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• Advocates say, ‘No food security without constitutional backing’

As prices of food items skyrocket due to production, storage, processing, and marketing challenges, lawmakers and policymakers have been called upon to make the right to food a human right in the constitution, without which there can be no food security and agribusiness development in Nigeria.

This appeal was contained in a memorandum, with number FIF 010920 (1), entitled: ‘The Need to Make the Right to Food a Fundamental Human Right in the Constitution of the Federal Republic of Nigeria,’ and addressed to Senator Ovie Omo-Agege, Deputy Senate President/Chairman, Senate Ad hoc Committee on the Review of 1999 Constitution, National Assembly, Abuja, a copy of which The Guardian sourced.

The Farm and Infrastructure Foundation (FIF), one of the advocates, urged the committee to be positively disposed to recommending the Right to Food Bill currently pending before the Senate (SB Bill 240), in consideration of the attributes, values, and virtues of the bill.

The fulcrum of the bill requires amending the constitution in Chapter 2 (Directive Principles of State Policy, wherein not justiciable), and also amending the Constitution in Chapter 4 (Fundamental Human rights, wherein justiciable).

By moving the food security provision from chapter two to chapter four, citizens can better engage the government over failure to make food available and affordable by not providing requisites such as irrigation facilities, rural road networks, market, and other rural infrastructure, thereby influencing policy authorities to create an enabling environment and the productivity and security of the farm population (crop and livestock farmers alike); these being the responsibility of the government and connected to food production and availability in all parts of the country.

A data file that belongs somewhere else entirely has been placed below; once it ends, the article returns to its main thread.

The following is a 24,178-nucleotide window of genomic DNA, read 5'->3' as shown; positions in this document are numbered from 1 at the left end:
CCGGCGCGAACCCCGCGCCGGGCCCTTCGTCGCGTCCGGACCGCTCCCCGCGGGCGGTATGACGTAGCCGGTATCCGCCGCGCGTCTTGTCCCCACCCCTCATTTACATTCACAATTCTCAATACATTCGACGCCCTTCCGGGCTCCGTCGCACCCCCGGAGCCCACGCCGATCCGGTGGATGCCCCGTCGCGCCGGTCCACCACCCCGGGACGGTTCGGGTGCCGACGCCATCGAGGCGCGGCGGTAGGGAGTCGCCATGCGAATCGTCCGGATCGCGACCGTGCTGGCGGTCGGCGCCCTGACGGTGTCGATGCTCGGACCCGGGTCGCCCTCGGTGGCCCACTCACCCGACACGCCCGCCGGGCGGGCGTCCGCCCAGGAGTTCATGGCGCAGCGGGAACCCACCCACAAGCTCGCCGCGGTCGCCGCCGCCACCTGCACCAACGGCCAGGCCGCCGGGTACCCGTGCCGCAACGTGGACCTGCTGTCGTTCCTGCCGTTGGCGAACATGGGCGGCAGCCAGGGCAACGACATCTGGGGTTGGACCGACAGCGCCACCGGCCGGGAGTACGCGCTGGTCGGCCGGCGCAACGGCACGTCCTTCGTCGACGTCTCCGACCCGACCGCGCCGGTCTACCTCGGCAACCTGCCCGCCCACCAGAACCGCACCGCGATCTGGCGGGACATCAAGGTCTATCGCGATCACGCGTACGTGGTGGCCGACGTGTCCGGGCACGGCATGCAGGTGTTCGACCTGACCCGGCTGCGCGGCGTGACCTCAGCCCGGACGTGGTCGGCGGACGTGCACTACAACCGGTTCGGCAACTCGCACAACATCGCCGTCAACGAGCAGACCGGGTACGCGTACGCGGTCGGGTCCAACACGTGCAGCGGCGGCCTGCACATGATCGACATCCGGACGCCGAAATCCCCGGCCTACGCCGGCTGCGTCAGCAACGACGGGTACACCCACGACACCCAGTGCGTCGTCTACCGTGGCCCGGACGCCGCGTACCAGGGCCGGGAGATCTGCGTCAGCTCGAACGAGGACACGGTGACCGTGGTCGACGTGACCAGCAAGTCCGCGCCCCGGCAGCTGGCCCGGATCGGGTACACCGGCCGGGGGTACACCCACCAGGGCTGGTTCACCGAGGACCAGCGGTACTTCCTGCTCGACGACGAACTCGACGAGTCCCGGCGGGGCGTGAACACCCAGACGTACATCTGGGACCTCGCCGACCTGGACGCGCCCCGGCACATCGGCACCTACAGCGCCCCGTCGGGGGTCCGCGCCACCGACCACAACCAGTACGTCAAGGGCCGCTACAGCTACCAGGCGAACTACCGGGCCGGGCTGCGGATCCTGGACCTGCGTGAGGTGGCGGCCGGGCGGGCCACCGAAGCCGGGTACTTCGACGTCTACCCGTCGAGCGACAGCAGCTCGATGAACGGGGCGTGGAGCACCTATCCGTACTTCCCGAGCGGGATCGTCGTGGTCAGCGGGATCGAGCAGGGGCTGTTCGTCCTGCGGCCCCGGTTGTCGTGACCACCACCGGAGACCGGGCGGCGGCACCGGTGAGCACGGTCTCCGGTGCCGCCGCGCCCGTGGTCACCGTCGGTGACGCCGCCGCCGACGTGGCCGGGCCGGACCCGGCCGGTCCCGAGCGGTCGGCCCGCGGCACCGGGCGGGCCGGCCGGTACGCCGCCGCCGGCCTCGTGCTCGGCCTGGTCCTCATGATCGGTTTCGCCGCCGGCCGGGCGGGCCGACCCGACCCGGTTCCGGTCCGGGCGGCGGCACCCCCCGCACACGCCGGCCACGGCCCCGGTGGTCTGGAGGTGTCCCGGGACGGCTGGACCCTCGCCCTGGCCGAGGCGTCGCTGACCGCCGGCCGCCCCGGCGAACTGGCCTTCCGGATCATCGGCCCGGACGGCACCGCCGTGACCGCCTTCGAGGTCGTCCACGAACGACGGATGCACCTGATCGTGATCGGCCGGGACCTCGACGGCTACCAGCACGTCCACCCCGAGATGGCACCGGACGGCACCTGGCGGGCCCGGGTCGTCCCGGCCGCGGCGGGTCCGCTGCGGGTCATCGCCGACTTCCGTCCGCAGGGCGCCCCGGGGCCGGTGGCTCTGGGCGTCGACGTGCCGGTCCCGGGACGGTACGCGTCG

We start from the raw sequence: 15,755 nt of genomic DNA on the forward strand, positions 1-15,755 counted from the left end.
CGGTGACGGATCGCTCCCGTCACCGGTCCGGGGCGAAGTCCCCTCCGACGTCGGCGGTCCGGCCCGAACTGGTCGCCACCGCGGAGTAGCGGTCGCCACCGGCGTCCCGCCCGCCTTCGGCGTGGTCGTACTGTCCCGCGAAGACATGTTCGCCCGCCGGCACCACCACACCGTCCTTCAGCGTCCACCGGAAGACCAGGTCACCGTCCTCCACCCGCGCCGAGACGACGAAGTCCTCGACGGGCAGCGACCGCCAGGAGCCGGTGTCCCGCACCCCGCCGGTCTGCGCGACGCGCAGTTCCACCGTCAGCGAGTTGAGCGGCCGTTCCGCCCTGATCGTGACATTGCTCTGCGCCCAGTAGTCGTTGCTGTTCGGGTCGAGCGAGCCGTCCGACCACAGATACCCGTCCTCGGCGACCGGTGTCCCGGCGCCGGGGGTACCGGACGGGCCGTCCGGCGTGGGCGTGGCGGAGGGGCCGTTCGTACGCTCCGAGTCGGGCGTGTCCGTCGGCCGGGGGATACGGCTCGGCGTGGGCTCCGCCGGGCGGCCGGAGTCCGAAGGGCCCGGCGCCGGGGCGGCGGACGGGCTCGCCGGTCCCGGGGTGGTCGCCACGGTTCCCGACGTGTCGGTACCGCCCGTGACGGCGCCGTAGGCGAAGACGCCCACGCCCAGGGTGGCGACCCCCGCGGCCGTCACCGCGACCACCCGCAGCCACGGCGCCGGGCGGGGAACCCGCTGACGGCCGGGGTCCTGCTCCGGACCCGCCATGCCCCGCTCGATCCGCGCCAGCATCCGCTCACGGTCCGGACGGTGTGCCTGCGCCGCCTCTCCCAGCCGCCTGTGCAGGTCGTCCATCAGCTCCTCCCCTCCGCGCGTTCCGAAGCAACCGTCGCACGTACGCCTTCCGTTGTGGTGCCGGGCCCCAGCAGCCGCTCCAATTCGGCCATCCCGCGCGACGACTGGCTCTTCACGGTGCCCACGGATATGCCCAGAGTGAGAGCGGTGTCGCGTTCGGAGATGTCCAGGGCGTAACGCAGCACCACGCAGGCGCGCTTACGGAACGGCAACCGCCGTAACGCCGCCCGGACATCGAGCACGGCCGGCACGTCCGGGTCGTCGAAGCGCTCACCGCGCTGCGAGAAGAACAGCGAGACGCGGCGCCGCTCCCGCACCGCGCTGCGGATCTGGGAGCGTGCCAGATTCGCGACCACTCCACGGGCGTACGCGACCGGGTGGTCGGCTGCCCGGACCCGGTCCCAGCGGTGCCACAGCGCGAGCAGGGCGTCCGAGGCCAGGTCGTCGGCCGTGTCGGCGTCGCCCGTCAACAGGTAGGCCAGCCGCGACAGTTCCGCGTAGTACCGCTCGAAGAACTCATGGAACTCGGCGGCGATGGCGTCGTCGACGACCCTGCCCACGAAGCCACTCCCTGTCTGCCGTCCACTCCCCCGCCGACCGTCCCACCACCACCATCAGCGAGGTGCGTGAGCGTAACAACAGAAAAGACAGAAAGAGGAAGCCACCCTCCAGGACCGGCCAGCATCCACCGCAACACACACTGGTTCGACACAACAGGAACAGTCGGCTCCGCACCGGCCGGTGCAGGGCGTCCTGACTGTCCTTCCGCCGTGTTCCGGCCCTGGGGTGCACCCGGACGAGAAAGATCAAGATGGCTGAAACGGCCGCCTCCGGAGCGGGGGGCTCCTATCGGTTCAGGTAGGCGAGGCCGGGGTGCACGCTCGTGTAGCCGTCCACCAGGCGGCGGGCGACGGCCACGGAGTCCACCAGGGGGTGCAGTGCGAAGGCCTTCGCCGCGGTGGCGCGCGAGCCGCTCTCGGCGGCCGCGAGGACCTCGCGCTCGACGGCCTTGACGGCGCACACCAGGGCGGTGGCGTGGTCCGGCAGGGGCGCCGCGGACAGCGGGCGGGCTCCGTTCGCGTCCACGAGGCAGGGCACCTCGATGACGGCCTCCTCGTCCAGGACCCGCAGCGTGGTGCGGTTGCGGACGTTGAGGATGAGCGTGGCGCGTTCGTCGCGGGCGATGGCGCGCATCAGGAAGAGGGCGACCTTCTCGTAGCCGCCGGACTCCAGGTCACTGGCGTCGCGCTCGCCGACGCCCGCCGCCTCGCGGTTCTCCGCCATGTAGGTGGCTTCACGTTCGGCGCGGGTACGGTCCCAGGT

They propose that Mr President be mandated to produce and review on yearly basis an implementation strategy as a schedule to the bill, and to deliver an annual Food Situation Address to the National Assembly in accountability for the huge resources appropriated for the purpose, and in recognition of food security as the bedrock of national security.
The bill, it is argued, is geared towards the improvement of the policy environment for food security and agribusiness in terms of policy responsibility, accountability, transparency, and due process on the part of the government.


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